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NYC mayor signs law restricting pedicab fares

Tourists rode a pedicab in Central Park. Most pedicabs now charge by block, per passenger, but that will change.


Tourists rode a pedicab in Central Park. Most pedicabs now charge by block, per passenger, but that will change.

NEW YORK — Pedicabs will have to follow new rate rules by next summer under a plan Mayor Michael Bloom­berg signed Thursday to rein in runaway fares for the pedal-powered taxis.

The new law aims to keep pedicab passengers from being taken for a ride by confusing charges that can add up to more than some airline tickets. In one infamous episode this summer, a Texas family paid more than $400 for a 14-block pedicab jaunt.

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Bloomberg had held off signing the law Wednesday, saying he wanted more information after a pedicab driver complained about it.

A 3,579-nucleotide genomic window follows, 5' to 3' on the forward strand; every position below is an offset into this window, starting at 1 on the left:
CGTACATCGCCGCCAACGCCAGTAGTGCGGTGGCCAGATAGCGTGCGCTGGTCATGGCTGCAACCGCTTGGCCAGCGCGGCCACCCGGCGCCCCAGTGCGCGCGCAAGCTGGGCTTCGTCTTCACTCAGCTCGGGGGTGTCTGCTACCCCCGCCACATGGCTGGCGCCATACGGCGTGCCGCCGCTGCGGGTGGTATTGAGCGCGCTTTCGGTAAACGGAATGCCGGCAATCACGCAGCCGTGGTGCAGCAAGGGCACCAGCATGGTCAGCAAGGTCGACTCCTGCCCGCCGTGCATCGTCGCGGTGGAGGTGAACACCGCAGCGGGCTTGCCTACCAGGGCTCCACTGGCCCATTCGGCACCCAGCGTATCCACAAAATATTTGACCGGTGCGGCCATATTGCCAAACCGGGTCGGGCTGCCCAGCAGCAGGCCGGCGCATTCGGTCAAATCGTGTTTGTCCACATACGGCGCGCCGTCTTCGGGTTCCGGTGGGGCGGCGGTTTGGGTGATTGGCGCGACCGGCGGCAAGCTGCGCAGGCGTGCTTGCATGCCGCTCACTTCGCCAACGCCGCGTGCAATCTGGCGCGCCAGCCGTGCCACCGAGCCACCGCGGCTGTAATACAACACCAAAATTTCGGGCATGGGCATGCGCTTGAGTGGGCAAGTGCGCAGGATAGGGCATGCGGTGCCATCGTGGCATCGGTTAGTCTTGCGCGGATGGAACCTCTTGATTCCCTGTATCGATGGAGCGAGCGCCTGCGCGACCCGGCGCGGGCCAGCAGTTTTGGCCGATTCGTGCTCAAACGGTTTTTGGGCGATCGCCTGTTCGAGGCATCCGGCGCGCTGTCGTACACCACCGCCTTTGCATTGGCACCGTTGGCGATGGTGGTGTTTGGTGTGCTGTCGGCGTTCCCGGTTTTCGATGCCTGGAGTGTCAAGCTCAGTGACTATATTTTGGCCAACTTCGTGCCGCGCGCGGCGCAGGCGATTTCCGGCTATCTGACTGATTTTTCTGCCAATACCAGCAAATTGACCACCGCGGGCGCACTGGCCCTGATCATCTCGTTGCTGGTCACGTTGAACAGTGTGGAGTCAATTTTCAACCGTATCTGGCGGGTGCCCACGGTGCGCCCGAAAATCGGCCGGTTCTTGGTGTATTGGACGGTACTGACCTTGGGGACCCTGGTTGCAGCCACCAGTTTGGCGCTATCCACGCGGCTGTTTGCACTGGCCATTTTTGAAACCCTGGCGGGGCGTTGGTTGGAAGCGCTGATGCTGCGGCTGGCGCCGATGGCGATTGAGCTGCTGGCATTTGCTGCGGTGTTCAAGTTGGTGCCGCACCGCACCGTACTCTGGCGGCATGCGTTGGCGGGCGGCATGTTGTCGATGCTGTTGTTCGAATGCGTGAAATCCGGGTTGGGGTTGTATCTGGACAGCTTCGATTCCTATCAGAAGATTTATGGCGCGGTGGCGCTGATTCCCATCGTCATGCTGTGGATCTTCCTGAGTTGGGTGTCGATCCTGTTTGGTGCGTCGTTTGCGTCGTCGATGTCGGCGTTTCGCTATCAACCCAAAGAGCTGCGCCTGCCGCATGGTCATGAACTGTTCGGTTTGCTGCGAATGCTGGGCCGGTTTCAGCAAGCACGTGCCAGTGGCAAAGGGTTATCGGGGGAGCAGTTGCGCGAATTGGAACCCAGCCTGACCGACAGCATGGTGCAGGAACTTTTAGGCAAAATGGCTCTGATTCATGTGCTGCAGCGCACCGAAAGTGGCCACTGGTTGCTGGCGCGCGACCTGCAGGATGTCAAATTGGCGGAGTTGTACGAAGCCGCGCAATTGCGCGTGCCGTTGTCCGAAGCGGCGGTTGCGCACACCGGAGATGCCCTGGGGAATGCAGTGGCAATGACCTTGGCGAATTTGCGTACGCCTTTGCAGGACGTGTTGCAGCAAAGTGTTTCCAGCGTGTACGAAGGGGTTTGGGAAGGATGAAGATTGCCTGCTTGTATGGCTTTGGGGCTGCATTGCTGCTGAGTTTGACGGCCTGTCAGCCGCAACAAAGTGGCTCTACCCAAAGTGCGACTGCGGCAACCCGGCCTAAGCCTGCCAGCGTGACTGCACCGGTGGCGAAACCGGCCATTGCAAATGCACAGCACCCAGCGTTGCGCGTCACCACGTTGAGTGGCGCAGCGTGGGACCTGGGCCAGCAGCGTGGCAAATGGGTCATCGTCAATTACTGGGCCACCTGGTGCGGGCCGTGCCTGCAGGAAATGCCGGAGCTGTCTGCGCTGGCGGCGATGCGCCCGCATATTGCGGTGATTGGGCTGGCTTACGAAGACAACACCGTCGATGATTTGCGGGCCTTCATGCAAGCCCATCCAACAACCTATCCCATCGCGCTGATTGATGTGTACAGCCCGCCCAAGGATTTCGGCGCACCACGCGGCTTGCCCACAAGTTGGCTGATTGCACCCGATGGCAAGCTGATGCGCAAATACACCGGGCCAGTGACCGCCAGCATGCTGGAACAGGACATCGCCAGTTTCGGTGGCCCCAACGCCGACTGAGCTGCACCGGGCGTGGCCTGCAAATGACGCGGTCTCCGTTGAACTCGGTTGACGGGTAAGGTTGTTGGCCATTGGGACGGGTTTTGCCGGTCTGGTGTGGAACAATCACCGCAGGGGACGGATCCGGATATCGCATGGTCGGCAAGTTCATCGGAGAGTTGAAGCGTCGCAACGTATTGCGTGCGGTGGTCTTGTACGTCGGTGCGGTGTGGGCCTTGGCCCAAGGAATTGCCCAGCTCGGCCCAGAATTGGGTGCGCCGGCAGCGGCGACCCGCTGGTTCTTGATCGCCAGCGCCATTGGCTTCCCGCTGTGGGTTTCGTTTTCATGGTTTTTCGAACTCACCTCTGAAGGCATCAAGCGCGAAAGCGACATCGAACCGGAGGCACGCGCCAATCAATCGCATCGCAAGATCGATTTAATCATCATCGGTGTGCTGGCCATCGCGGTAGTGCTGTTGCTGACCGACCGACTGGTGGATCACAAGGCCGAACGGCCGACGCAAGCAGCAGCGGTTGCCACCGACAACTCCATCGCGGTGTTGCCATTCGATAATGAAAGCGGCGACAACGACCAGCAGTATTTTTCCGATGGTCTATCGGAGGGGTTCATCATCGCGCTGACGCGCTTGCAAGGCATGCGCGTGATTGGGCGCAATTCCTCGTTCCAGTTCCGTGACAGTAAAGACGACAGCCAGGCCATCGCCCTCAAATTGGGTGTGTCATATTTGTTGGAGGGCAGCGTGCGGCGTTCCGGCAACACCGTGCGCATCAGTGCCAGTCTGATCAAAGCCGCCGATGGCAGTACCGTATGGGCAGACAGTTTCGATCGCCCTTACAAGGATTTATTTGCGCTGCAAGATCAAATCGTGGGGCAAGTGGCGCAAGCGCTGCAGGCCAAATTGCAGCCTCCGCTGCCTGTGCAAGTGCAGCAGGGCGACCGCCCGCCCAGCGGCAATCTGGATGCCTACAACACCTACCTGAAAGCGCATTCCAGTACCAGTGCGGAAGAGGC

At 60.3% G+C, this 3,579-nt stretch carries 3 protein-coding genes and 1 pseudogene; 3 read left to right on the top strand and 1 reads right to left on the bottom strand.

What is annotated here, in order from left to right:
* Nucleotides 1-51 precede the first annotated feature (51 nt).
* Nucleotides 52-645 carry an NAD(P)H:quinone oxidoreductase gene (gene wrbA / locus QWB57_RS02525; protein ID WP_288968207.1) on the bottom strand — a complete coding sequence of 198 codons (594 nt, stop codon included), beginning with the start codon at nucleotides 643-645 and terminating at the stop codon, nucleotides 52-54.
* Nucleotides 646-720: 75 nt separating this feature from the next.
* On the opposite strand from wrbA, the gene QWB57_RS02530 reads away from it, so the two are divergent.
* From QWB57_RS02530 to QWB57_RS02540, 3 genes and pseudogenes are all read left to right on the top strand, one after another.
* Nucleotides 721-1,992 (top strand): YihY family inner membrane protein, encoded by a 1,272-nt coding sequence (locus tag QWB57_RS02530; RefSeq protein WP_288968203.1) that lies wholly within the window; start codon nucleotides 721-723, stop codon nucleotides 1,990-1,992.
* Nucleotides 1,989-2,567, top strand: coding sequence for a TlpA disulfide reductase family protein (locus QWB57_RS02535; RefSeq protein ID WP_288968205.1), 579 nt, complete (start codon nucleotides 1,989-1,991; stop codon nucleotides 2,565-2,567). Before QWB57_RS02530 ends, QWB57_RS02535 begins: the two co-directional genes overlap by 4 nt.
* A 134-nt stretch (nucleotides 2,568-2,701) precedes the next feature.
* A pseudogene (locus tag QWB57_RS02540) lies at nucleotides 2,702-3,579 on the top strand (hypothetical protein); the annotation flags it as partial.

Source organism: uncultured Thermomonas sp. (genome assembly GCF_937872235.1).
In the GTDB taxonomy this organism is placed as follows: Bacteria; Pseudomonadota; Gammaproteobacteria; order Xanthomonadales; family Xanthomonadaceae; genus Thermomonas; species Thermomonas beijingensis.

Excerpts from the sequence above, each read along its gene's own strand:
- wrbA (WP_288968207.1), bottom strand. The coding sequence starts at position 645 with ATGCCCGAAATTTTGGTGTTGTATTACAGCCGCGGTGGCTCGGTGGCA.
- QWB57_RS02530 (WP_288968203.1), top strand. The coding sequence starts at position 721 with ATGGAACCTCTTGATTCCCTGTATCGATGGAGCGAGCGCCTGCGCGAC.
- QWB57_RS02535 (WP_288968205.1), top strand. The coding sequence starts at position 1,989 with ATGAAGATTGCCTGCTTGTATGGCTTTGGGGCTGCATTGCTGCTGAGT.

After looking into it further, the mayor decided it would create a reasonable fare system and increase protections for passengers, spokeswoman Evelyn Erskine said.

About 700 pedicabs now operate in the city, according to the New York City Pedicab Owners’ Association. The pedal cabs, which have three-passenger carriages, are popular with tourists.

Most pedicabs now charge by block and per passenger, sometimes adding various fees. The new measure requires them to charge by the minute with visible timers.

It will ensure ‘‘no pedicab rider will be surprised with unknown, illegal, or unexpected charges at the end of their ride,’’ the law’s sponsor, City Councilor Daniel Garodnick, said in a statement Thursday.

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